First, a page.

Monday 28 September 2009

KM failure stories number 5 - choosing the wrong tool

felt tools
Originally uploaded by CREEPETZ
This is the story of a medium sized company that wanted to start KM.

They looked around at what others were doing, read the books, bought the magazines, and decided that Shell were one of the leaders to emulate. One of the core components of Shell's KM model is it's communities of practice, which use online question and answer forums to share knowledge around the globe.

The company decided to copy this, and to introduce online question and answer forums. Now already you can see a few warning signs - you cannot assume that communities of practice alone will deliver KM (Shell has many more tools in its KM toolbox*), and secondly you cannot assume that the technology alone will deliver the communities. So perhaps it was unsurprising that the community forums remained almost completely unused.

But there were other issues as well. Shell's communities are spread around the globe; this company had all its staff in a single office. Shell's community staff could only interact virtually; in this company they could talk, they could visit each others offices, and they could talk to their colleagues if they had a problem. Shell is a multilingual organisation, and an English Language forum made sense; in this company, although their forum was in English, the staff all spoke their native language, making it far easier to talk verbally in their native language, than communicate through the forum in written English.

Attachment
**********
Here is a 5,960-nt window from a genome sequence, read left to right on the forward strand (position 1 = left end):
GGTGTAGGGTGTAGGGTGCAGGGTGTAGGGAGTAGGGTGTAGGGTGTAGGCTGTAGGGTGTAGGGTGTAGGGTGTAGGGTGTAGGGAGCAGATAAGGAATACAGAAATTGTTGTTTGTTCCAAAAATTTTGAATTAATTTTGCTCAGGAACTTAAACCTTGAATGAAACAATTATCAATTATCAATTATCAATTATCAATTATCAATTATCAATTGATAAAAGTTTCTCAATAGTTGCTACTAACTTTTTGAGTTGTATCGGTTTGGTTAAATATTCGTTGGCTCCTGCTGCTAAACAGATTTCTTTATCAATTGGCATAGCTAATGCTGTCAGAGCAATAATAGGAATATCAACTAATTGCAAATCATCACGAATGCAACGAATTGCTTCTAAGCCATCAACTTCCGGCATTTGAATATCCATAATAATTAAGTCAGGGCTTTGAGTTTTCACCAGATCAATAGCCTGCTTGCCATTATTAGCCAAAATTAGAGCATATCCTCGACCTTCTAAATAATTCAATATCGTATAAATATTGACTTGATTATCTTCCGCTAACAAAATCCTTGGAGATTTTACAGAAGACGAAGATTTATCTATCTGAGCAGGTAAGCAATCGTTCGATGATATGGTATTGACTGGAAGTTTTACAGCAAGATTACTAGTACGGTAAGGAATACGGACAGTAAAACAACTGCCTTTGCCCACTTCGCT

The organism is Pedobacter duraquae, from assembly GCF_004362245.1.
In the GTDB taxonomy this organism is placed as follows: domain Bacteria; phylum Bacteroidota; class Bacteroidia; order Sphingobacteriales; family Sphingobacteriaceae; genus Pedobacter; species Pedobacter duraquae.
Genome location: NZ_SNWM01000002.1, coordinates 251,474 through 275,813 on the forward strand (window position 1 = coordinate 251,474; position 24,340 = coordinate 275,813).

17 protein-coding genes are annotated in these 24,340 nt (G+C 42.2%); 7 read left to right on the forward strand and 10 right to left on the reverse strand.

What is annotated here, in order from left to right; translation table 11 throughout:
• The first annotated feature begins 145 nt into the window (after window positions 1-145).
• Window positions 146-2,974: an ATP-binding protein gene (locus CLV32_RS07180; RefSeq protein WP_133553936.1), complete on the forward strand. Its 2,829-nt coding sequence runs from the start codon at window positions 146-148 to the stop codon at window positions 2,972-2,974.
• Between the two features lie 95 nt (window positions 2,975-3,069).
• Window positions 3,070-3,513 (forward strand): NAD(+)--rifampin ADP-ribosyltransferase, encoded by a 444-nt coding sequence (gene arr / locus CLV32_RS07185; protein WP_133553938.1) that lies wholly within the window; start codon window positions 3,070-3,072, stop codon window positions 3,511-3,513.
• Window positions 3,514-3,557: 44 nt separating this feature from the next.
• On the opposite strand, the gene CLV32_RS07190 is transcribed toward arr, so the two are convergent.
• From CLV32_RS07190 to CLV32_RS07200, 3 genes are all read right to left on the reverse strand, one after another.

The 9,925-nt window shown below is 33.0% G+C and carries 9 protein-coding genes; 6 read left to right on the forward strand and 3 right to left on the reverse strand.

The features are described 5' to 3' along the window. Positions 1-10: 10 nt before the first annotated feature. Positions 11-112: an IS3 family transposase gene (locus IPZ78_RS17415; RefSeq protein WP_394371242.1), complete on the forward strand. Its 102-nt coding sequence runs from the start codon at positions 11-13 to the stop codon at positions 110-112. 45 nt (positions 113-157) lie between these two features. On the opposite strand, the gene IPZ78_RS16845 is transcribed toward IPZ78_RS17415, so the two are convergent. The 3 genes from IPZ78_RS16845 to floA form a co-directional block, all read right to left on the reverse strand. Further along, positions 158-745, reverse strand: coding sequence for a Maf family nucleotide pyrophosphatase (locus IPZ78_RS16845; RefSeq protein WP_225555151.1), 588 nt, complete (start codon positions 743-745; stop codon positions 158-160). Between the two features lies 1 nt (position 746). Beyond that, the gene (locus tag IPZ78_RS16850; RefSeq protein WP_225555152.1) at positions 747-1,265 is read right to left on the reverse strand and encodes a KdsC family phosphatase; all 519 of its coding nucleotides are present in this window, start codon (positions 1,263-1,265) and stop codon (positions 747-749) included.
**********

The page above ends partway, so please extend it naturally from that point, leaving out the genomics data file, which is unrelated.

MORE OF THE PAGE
I am pleased to say that this company very quickly realised that they had made a false start, and rethought their strategy, deciding instead to implement a full set of KM processes, tailored to their own context. But it's a lesson worth learning - there is no one-size KM solution. Although there are a set of universal principles, the solution you create and the toolset you adopt must be designed around your own needs.

1 comment:

Anonymous said...

Good post - I face the same issue too. Started online forum for customer input, but everyone complains that the customers aren't using it. I have tried to push the idea that 'we' need to start the discussions going and that will engage the customers. Kind of like starting a support group with everyone sitting around looking at one another - the leader has to instigate discussion by creating an environment where people can feel included and safe.

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